I've been touting Free and Open Source software for a few months now. By October, it'll probably be a year. I installed Fedora Core 4 (Red Hat) Linux, and have learned a lot since then. While a free operating system, office software suite, video and mp3 players and organizers, super fast internet browsers, 13,000 free software titles are really nice, Free and Open Source software isn't without it's problems.
Linux works great, most of the time. I'll wager that it works on 90-95% of hardware out there. I don't mean computers, I mean individual pieces of hardware in the computers. In that respect, something somewhere in a computer is bound to not work, or take a lot of effort to get to get working. Most distributions have problems with something. Usually, it's something just slightly annoying -like the mic not working on my Ubuntu installation- or a bigger issue -like difficulties with WiFi cards an all Linux machines.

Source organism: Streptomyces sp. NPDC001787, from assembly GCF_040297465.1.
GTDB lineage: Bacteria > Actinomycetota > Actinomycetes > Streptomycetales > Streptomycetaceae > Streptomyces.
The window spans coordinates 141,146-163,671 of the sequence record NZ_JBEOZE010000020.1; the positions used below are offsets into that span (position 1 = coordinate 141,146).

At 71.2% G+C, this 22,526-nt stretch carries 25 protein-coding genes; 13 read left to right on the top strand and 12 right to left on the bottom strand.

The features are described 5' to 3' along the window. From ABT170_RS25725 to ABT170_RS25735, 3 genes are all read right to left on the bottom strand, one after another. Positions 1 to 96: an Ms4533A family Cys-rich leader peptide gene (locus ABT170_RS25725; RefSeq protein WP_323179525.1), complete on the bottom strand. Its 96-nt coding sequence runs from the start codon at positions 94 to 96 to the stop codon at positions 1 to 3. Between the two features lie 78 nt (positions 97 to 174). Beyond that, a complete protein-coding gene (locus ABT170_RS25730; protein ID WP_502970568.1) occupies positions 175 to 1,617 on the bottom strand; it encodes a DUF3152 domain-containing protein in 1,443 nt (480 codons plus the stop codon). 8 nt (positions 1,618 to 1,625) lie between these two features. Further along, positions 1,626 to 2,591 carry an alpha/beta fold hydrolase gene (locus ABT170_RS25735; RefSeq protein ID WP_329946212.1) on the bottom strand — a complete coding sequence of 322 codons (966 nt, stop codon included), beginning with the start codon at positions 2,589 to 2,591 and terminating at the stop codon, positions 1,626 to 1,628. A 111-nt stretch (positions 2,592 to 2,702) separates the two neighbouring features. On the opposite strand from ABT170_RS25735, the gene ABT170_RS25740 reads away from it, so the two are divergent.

But, good news; I've found a section all about WiFi in Ubuntu, so I'm a good step closer to getting it working. That, and a souped up -or soup can in this case- antenna, and these will be some kick-ass machines. I think whoever recieves these machines will be very surprised at how nice Linux works.
But, this is about the problems.
One problem that plagues Free on Open Source Software is the fun factor. It's fun to create software that everyone uses, or at least everyone will want to use. It's not much fun creating software for the behind-the-scenes hardware that is greatly needed. More people work on the fun stuff, while only a few say, "Okay, I'll work on the WiFi."
In the near future, that won't be much of a problem. More hardware makers will write drivers for Linux. My hope is that one day, drivers will work equally on all systems; Windows, Mac, Linux. Then, we won't have to bother with waiting for new drivers.
Progress on my Bossman Project is slow, but in forward motion. I'm trying to get all the necessary components together to give out a good computer. It's good practice for me.